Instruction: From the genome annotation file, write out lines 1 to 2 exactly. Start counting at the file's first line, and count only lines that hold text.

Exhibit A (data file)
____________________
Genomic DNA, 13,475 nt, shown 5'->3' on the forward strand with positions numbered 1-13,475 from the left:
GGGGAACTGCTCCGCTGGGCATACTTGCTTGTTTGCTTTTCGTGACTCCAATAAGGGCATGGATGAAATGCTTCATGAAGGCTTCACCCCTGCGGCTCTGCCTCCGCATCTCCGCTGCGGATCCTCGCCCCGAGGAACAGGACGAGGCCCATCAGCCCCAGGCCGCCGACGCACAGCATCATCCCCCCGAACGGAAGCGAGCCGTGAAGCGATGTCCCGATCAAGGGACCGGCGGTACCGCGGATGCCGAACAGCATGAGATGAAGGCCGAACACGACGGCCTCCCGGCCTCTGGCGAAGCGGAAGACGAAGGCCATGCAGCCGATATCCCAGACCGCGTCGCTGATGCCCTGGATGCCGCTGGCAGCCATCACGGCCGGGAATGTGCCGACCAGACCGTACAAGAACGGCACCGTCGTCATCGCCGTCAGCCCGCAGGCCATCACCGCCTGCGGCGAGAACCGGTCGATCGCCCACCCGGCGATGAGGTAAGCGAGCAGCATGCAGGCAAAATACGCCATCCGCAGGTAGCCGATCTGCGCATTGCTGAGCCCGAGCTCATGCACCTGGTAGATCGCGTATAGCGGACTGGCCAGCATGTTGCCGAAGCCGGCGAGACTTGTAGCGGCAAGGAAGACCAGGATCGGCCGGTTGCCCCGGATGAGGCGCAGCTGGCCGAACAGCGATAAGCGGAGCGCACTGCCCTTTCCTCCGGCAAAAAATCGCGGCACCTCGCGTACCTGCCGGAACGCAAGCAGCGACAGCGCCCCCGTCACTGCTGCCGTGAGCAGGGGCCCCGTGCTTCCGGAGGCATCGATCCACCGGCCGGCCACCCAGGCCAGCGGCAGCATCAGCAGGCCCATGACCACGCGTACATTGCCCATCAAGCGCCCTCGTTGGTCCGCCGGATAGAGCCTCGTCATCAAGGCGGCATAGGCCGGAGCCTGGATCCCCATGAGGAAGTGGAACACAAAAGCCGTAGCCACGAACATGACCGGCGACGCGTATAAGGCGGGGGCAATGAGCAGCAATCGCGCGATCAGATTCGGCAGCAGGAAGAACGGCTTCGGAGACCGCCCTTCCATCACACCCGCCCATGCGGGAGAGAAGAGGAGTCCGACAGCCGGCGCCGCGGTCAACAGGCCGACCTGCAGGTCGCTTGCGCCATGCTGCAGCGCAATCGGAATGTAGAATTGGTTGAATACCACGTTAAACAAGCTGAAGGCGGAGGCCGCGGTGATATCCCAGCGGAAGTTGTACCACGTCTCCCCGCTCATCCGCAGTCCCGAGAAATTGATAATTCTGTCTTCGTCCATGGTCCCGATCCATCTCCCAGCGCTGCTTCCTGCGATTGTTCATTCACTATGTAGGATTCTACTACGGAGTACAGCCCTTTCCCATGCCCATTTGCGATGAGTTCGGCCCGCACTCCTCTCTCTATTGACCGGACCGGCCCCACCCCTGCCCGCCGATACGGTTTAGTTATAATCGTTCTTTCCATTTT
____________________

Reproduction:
Genomic DNA, 13,475 nt, shown 5'->3' on the forward strand with positions numbered 1-13,475 from the left:
GGGGAACTGCTCCGCTGGGCATACTTGCTTGTTTGCTTTTCGTGACTCCAATAAGGGCATGGATGAAATGCTTCATGAAGGCTTCACCCCTGCGGCTCTGCCTCCGCATCTCCGCTGCGGATCCTCGCCCCGAGGAACAGGACGAGGCCCATCAGCCCCAGGCCGCCGACGCACAGCATCATCCCCCCGAACGGAAGCGAGCCGTGAAGCGATGTCCCGATCAAGGGACCGGCGGTACCGCGGATGCCGAACAGCATGAGATGAAGGCCGAACACGACGGCCTCCCGGCCTCTGGCGAAGCGGAAGACGAAGGCCATGCAGCCGATATCCCAGACCGCGTCGCTGATGCCCTGGATGCCGCTGGCAGCCATCACGGCCGGGAATGTGCCGACCAGACCGTACAAGAACGGCACCGTCGTCATCGCCGTCAGCCCGCAGGCCATCACCGCCTGCGGCGAGAACCGGTCGATCGCCCACCCGGCGATGAGGTAAGCGAGCAGCATGCAGGCAAAATACGCCATCCGCAGGTAGCCGATCTGCGCATTGCTGAGCCCGAGCTCATGCACCTGGTAGATCGCGTATAGCGGACTGGCCAGCATGTTGCCGAAGCCGGCGAGACTTGTAGCGGCAAGGAAGACCAGGATCGGCCGGTTGCCCCGGATGAGGCGCAGCTGGCCGAACAGCGATAAGCGGAGCGCACTGCCCTTTCCTCCGGCAAAAAATCGCGGCACCTCGCGTACCTGCCGGAACGCAAGCAGCGACAGCGCCCCCGTCACTGCTGCCGTGAGCAGGGGCCCCGTGCTTCCGGAGGCATCGATCCACCGGCCGGCCACCCAGGCCAGCGGCAGCATCAGCAGGCCCATGACCACGCGTACATTGCCCATCAAGCGCCCTCGTTGGTCCGCCGGATAGAGCCTCGTCATCAAGGCGGCATAGGCCGGAGCCTGGATCCCCATGAGGAAGTGGAACACAAAAGCCGTAGCCACGAACATGACCGGCGACGCGTATAAGGCGGGGGCAATGAGCAGCAATCGCGCGATCAGATTCGGCAGCAGGAAGAACGGCTTCGGAGACCGCCCTTCCATCACACCCGCCCATGCGGGAGAGAAGAGGAGTCCGACAGCCGGCGCCGCGGTCAACAGGCCGACCTGCAGGTCGCTTGCGCCATGCTGCAGCGCAATCGGAATGTAGAATTGGTTGAATACCACGTTAAACAAGCTGAAGGCGGAGGCCGCGGTGATATCCCAGCGGAAGTTGTACCACGTCTCCCCGCTCATCCGCAGTCCCGAGAAATTGATAATTCTGTCTTCGTCCATGGTCCCGATCCATCTCCCAGCGCTGCTTCCTGCGATTGTTCATTCACTATGTAGGATTCTACTACGGAGTACAGCCCTTTCCCATGCCCATTTGCGATGAGTTCGGCCCGCACTCCTCTCTCTATTGACCGGACCGGCCCCACCCCTGCCCGCCGATACGGTTTAGTTATAATCGTTCTTTCCATTTT